Mar 312014
 

Party system change, illustrated. Germany’s FDP was represented in the federal parliament from 1949 until 2013. During this time, they were part of various government coalitions for more than four decades. In 2009, they managed to attract more than 14 per cent of the vote, their best national result ever. Many voters did not like them, but they served a purpose.

 German Liberal Democrats (FDP) Officially off the Public Opinion Radar

Today, FGW’s monthly newsletter reported public opinion on Russia, broke down by party leaning of the respondents. They could not provide information on FDP supporters, because they did not have enough cases for that.

Mar 282014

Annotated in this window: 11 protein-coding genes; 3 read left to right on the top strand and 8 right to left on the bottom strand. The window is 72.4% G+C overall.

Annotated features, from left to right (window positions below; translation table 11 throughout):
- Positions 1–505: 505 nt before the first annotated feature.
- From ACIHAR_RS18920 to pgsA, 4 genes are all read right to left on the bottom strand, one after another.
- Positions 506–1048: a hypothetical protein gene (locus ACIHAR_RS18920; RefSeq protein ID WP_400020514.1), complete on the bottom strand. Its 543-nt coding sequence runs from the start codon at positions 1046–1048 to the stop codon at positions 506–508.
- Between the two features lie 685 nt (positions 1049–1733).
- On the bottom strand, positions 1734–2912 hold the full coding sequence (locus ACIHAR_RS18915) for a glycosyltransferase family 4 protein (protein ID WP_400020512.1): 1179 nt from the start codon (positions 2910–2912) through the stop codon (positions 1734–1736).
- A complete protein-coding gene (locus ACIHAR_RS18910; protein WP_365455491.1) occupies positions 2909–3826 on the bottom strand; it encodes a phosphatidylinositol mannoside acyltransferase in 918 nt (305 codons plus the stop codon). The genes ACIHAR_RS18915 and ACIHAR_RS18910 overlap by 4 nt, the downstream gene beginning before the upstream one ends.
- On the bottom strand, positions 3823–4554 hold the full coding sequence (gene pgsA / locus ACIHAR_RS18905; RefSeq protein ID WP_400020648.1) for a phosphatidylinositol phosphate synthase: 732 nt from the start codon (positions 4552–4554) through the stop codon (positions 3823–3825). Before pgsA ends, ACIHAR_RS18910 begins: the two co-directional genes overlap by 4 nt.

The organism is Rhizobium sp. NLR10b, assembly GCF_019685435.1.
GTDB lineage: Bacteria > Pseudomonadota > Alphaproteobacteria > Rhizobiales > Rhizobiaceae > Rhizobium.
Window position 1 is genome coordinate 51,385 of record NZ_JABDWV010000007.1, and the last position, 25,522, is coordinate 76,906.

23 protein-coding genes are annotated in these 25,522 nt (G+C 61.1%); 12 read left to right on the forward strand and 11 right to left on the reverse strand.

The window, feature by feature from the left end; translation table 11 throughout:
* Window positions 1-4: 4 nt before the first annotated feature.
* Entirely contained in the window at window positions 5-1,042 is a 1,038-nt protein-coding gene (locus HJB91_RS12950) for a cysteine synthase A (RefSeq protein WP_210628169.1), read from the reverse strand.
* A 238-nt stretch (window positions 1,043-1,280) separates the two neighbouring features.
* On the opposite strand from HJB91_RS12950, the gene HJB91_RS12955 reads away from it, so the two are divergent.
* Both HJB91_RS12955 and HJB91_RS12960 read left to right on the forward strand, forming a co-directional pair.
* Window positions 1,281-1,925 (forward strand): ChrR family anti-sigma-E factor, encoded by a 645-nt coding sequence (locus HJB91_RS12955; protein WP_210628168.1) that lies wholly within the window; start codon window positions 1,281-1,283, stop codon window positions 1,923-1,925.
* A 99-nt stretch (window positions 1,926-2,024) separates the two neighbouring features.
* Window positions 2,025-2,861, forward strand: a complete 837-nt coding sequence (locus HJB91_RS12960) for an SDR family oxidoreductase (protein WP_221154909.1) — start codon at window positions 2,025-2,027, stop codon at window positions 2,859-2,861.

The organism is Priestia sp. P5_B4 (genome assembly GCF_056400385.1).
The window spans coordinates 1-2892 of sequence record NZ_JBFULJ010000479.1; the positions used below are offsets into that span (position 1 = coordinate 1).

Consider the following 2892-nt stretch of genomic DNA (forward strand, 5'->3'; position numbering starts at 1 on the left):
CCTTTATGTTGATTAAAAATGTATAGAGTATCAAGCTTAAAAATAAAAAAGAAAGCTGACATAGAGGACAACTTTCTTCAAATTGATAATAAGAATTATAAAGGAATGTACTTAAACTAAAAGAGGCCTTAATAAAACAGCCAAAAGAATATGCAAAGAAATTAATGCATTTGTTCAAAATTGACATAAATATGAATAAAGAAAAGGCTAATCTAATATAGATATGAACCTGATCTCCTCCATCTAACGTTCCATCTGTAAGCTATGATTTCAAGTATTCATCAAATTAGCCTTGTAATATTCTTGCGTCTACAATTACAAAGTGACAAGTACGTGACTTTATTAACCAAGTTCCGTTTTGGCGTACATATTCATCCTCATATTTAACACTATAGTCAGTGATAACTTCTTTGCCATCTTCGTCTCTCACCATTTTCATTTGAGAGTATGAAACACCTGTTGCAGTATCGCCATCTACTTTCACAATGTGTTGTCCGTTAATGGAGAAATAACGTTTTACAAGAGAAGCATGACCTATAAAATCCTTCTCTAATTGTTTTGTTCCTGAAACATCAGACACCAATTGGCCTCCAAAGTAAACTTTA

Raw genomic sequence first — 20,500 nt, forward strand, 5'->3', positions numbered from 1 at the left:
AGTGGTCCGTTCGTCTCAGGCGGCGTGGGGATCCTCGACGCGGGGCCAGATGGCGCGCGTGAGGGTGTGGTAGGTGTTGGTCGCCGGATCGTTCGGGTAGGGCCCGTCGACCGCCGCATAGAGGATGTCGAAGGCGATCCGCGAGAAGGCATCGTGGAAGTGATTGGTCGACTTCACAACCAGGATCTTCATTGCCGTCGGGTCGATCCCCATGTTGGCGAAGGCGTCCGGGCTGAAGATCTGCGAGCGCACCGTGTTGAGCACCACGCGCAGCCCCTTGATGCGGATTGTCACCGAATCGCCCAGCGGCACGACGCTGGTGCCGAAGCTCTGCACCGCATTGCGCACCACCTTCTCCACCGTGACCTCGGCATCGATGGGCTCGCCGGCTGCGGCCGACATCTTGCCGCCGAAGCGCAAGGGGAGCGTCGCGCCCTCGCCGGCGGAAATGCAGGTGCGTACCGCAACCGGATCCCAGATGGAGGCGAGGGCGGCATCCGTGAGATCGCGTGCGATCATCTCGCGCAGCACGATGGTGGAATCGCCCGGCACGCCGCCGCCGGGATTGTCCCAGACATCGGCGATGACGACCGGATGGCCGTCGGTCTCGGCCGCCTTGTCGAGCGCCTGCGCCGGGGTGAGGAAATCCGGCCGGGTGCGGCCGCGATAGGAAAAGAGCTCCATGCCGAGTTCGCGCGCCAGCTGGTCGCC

It’s been a boring three months without any offbeat news on the right-wing extremist NPD, but here is hope. Frankfurter Allgemeine Zeitung (FAZ), still one of Germany’s most respected broadsheets runs the story of the porn-star-and-escort-turned-nationalist-activist Ina Groll (“Kitty Blair”), who apparently is not longer welcome in the NPD (of which she allegedly never was a member). Groll single-handedly (if in doubt: each and every pun on this page is intended) tried to give nationalism a more – shall we say racy ? – image by distributing leaflets wearing a Santa costume that was supposed to be sexy (down that road, madness lies). The party themselves have tried to play that game in the past, with debatable results.

By and large, the FAZ article is a pastiche of older stories from the blogosphere, the social media, and the left-wing press, but the framing is slightly different: FAZ explicitly links the backlash against Groll/Blair within the NPD and the wider right-wing extremist public to the fact that some of her co-stars were black men.